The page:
LOCAL RECORDS OFFICE – The housing market is always a bit of a wild ride, and 2020 could be no different from the past. Yet there are some significant trends impacting the real estate industry in 2020 that you should know about according the Local Records Office in Norwalk, California.
From the shrinking sizes of baby boomers’ houses that they are selling to the rise of millennial homebuyers as a potent force, 2020 could be an inflection point in the narrative that the younger generation is not interested in buying a home.
Here are five key trends that the Local Records Office identified as being trends in this dynamic industry.
5. A Construction Boom on the Horizon?
All of the numbers are looking great for a construction boom to take place in 2020. In fact, we haven’t seen numbers like this since 2007. For those of you that remember, 2008 was the start of the housing crisis. Why confidence? A strong economy and high employment numbers are buoying a mortgage market that is finally starting to regain the footing it lost during that crisis.
Another number that underpins this is the trends we saw in the fourth quarter of 2019. Mortgage applications for new homes rose 27% during that month. Further, homebuilder confidence is reportedly at a 20-year high.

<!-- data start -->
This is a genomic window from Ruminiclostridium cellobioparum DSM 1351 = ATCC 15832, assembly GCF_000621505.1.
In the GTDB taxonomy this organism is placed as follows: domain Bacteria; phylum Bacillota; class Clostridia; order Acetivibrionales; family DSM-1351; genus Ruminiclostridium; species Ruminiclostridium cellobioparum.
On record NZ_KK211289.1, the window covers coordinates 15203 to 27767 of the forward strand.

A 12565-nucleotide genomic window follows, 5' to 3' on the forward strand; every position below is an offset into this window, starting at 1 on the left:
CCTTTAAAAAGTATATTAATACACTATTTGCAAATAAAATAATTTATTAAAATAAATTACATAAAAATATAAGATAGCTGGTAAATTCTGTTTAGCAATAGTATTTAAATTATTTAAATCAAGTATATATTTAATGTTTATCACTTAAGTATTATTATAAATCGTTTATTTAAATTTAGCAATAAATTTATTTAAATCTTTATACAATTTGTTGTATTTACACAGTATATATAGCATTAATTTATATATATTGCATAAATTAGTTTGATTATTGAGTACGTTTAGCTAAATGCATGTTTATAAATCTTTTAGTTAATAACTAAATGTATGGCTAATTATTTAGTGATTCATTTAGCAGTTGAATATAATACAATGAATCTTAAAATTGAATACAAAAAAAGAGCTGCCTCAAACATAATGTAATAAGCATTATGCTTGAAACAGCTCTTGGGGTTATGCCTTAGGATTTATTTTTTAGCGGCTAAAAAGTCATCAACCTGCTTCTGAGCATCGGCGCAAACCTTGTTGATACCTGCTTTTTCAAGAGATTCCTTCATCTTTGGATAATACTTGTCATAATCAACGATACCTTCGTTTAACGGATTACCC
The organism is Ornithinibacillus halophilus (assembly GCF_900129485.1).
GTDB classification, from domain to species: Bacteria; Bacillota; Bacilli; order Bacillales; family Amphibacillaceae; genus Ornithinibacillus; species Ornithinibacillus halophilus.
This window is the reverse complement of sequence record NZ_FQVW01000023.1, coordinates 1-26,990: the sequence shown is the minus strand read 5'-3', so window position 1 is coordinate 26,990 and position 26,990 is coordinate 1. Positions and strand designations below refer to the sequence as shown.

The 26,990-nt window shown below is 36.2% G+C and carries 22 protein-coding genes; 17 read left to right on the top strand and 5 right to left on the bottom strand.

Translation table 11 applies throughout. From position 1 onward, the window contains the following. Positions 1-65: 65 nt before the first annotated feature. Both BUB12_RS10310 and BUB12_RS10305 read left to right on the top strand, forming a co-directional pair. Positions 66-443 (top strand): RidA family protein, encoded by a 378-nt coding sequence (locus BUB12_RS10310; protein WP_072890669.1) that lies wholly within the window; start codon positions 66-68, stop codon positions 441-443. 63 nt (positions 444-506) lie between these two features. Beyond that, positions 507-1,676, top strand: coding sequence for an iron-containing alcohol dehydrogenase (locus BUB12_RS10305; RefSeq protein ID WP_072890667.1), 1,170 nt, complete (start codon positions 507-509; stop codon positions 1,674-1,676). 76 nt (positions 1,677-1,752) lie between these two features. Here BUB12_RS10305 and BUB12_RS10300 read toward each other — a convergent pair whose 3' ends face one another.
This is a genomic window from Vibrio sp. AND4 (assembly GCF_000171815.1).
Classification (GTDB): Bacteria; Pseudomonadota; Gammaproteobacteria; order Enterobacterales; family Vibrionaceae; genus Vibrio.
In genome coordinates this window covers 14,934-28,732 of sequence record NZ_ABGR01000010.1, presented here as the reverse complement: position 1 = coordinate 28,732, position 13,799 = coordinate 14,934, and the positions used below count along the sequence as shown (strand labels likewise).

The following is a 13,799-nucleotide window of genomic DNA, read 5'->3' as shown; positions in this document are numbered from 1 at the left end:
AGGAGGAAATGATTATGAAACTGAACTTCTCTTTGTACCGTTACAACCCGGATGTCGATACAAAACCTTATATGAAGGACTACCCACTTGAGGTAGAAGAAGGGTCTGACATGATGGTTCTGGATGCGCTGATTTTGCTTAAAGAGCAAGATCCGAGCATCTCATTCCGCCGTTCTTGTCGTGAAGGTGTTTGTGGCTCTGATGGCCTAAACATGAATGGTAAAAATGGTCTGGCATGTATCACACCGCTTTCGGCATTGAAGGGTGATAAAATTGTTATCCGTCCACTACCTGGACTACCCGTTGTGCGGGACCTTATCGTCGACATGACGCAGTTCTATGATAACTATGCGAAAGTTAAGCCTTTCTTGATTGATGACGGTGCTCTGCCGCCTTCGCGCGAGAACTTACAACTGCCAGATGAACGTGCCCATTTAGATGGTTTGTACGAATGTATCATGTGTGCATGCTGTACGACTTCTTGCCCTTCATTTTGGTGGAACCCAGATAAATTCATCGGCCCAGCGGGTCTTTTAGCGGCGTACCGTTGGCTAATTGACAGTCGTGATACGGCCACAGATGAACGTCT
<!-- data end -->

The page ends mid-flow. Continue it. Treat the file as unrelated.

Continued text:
4. Home Prices Will Continue to Rise
One piece of good news for new home buyers: According to the Local Records Office the rise in home values is expected to remain in the single digits for some time as opposed to the blockbuster rise before the housing crisis.
The bad news? Home prices are still expected to rise from between 3% or more on average which means that those consumers who are holding out for a “better deal” might find themselves paying markedly more in the near future than they had imagined.
Forbes quotes Managing director and global head of index investment strategy at S&P Dow Jones as saying the following regarding home prices,
“If people were waiting to see if house prices would actually decline, as they did in (the Great Recession) … that’s probably not going to happen, at least given the current economic backdrop.” Like in previous years, places in the southern part of the United States and the “sunbelt” are experiencing the greatest rises in home prices with cities in Texas and Charlotte, North Carolina as areas of particular growth.
Even so, optimism is often a seasonally adjusted market sentiment or as Marketwatch quotes investment strategist at Edward Jones Nela Richardson, “Housing people are the most optimistic people, but it takes a lot of optimism to buy a house and tie up your income for 30 years. Forecasts usually start positive and upbeat at the beginning of the year, and then you’ll see them moderate by the end of it.”
3. The Size of Baby Boomer Properties Continues to Shrink
According to the Local Records Office we’re also seeing a huge generational shift in the way that people own properties. The baby boomer generation, for example, is moving into more compact, easy-to-manage properties than their older and much larger houses. This is having major impacts on everything but it also represents a real opportunity for buyers in some markets to get more of a house than they thought possible.